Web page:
10.2 Roots

In Unit 4 we started to look at exponents and looked at multiplying numbers by themselves a number of times, as we have been looking at with powers of ten in this unit. The root of a number reverses this process. So if you take the square root of 4, written as Square root of four, the answer is 2, since equation sequence two multiplication two equals four equals two squared.

Since a number can be multiplied by itself any number of times there are also any number of different roots as well.  We will look at this further later in this unit.

You can express square roots using power notation as well. Consider the following: four super one divided by two multiplication four super one divided by two.

Adding the powers gives: equation sequence four super one divided by two multiplication four super one divided by two equals four super one equals four.

This shows that when you multiply four super one divided by two by itself, you get 4. In other words, four super one divided by two is a square root of 4.

This is defined as the positive square root. It may be expressed as:

equation sequence four super one divided by two equals Square root of four equals two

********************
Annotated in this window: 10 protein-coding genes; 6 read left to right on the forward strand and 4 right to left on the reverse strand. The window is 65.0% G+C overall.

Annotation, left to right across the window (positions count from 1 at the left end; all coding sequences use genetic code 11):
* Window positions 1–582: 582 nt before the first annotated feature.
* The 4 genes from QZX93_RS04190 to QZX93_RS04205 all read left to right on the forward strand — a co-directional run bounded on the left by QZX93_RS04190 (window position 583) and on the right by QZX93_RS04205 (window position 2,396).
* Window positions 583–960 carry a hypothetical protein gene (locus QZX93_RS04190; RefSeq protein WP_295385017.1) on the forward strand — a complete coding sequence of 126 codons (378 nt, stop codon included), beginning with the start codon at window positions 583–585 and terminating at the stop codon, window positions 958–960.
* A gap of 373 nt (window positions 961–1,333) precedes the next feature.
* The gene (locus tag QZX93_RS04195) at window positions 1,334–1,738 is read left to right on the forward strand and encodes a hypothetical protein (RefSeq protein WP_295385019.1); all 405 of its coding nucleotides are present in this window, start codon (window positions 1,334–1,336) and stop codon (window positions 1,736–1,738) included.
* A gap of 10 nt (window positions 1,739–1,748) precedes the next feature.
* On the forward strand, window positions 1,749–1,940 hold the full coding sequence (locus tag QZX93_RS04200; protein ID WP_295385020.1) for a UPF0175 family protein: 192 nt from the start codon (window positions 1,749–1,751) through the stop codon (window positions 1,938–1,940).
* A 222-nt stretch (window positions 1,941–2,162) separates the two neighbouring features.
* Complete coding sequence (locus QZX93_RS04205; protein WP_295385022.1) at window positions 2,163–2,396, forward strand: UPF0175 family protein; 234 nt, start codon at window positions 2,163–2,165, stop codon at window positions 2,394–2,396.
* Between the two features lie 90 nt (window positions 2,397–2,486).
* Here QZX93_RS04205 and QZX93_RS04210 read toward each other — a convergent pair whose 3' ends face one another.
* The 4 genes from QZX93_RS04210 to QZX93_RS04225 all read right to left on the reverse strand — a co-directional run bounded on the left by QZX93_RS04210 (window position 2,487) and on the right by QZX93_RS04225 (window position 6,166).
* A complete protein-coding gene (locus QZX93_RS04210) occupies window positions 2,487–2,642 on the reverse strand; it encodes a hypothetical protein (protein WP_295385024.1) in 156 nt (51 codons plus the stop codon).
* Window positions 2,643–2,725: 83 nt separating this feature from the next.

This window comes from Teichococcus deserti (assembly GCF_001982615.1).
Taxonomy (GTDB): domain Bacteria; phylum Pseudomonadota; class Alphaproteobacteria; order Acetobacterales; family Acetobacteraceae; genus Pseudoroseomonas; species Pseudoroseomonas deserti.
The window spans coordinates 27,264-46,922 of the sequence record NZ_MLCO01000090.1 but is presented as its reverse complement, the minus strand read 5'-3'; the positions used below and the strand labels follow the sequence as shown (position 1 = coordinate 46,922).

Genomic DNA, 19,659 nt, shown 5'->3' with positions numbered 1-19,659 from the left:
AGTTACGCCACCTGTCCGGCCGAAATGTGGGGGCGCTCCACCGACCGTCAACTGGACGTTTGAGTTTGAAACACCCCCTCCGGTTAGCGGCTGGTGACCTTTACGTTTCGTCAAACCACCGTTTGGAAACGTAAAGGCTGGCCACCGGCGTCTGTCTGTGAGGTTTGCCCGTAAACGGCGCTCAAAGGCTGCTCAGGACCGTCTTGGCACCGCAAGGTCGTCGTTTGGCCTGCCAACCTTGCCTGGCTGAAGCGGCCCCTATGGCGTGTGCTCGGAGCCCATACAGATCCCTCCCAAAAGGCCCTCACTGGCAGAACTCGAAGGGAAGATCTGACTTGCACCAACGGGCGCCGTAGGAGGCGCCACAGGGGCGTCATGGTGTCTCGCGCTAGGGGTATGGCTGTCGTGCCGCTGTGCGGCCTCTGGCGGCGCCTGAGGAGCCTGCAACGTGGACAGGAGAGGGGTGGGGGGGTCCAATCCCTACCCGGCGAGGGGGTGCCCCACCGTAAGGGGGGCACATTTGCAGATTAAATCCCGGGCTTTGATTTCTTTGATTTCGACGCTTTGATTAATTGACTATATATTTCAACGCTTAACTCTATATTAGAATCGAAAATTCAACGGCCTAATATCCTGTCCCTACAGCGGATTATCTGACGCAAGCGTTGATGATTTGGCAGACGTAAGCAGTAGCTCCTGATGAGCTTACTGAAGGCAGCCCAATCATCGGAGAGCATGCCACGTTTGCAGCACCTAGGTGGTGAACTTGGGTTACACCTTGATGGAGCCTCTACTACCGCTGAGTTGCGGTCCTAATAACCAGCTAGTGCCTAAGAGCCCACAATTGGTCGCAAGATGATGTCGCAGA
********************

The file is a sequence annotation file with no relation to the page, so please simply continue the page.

Similarly, 27 super one divided by three means the cube root of 27, i.e., the number which when multiplied by itself three times gives 27. Since three multiplication three multiplication three equals 27, we say that 3 is the cube root of 27 or 27 super one divided by three equals three.

Convince yourself that this is the case by using the rules of multiplying powers with the same base.

A square root of a number, say 16, is a value that when multiplied by itself, gives the number (16 here). So one square root of 16 is 4 because four multiplication four equals 16. But there is another square root of 16 because four minus multiplication four minus equals 16, too. Any positive number has two square roots, a positive one and a negative one.

These square roots can be written down using the square root notation: The square roots of 16 are equation left hand side prefix plus minus of Square root of 16 equals right hand side prefix plus minus of four. The symbol ± is read as “plus or minus.” The Square root of symbol means “the positive square root of … .”

So, we can say that the square roots of 25 are prefix plus minus of five, while Square root of 25 equals five.

10.1.11 Decimal Forms of Powers of Ten and Prefixes

10.2.1 Calculator Exploration: Square Roots